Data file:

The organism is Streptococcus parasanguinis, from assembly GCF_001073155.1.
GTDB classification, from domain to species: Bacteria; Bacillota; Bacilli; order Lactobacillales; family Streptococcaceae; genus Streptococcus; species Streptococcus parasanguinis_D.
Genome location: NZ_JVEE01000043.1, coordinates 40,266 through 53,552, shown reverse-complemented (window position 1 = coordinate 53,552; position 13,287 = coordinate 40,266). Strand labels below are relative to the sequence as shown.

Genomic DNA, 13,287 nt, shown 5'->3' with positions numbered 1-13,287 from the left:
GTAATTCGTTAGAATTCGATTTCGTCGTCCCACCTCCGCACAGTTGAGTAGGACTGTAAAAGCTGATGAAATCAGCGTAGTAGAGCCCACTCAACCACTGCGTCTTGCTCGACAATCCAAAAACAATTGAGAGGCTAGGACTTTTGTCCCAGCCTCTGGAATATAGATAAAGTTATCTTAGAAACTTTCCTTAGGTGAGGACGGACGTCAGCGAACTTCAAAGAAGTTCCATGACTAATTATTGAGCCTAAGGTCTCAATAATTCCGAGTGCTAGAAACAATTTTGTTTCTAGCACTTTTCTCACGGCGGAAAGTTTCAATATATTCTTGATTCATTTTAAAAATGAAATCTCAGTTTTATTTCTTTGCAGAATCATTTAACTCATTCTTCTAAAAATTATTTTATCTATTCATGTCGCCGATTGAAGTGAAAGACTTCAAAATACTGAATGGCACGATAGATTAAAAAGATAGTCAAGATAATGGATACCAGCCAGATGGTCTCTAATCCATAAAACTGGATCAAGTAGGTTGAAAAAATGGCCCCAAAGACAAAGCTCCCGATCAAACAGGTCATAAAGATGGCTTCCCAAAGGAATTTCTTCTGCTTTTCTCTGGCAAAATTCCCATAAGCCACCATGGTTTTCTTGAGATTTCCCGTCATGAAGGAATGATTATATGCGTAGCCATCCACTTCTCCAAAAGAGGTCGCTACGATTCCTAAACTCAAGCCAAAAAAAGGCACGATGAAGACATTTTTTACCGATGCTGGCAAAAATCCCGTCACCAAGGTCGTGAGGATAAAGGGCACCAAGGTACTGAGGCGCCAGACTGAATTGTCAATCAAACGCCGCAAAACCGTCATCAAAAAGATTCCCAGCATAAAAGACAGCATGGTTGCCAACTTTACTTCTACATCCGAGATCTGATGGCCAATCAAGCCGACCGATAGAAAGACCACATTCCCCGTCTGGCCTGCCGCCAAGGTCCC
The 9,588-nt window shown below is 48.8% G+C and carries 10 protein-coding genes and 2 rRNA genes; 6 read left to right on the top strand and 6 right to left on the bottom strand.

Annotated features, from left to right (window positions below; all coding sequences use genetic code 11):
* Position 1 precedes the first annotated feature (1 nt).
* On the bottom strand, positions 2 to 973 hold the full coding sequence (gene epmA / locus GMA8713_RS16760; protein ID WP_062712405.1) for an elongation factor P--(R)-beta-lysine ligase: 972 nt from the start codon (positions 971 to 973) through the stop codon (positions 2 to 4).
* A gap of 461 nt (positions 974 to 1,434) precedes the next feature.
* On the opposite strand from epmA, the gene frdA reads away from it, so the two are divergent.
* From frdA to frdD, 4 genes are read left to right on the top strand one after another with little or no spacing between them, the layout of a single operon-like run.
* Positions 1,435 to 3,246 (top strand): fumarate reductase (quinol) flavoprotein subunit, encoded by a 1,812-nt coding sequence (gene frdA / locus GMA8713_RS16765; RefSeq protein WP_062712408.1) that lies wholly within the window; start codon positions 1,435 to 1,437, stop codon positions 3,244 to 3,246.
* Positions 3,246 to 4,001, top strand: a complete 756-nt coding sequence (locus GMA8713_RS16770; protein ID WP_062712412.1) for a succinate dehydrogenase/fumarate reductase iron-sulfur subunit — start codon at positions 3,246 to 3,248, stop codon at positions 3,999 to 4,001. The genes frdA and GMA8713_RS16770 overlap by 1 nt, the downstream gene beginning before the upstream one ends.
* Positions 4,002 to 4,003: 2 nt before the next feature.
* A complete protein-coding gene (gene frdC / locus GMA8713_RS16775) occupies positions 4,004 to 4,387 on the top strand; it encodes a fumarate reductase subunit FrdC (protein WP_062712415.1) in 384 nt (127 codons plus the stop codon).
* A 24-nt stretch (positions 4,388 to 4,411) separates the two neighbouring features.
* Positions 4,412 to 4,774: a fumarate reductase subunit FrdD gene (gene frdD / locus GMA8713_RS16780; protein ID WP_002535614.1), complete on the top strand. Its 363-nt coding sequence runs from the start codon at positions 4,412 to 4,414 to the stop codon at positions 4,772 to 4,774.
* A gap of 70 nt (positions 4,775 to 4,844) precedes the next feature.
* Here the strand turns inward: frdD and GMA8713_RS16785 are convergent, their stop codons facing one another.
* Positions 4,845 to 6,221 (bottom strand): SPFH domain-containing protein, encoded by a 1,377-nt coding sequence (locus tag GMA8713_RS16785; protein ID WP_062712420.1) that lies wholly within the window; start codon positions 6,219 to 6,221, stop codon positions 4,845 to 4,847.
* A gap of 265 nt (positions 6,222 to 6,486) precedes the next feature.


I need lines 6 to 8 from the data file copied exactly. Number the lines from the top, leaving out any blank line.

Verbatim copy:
The 9,588-nt window shown below is 48.8% G+C and carries 10 protein-coding genes and 2 rRNA genes; 6 read left to right on the top strand and 6 right to left on the bottom strand.

Annotated features, from left to right (window positions below; all coding sequences use genetic code 11):
* Position 1 precedes the first annotated feature (1 nt).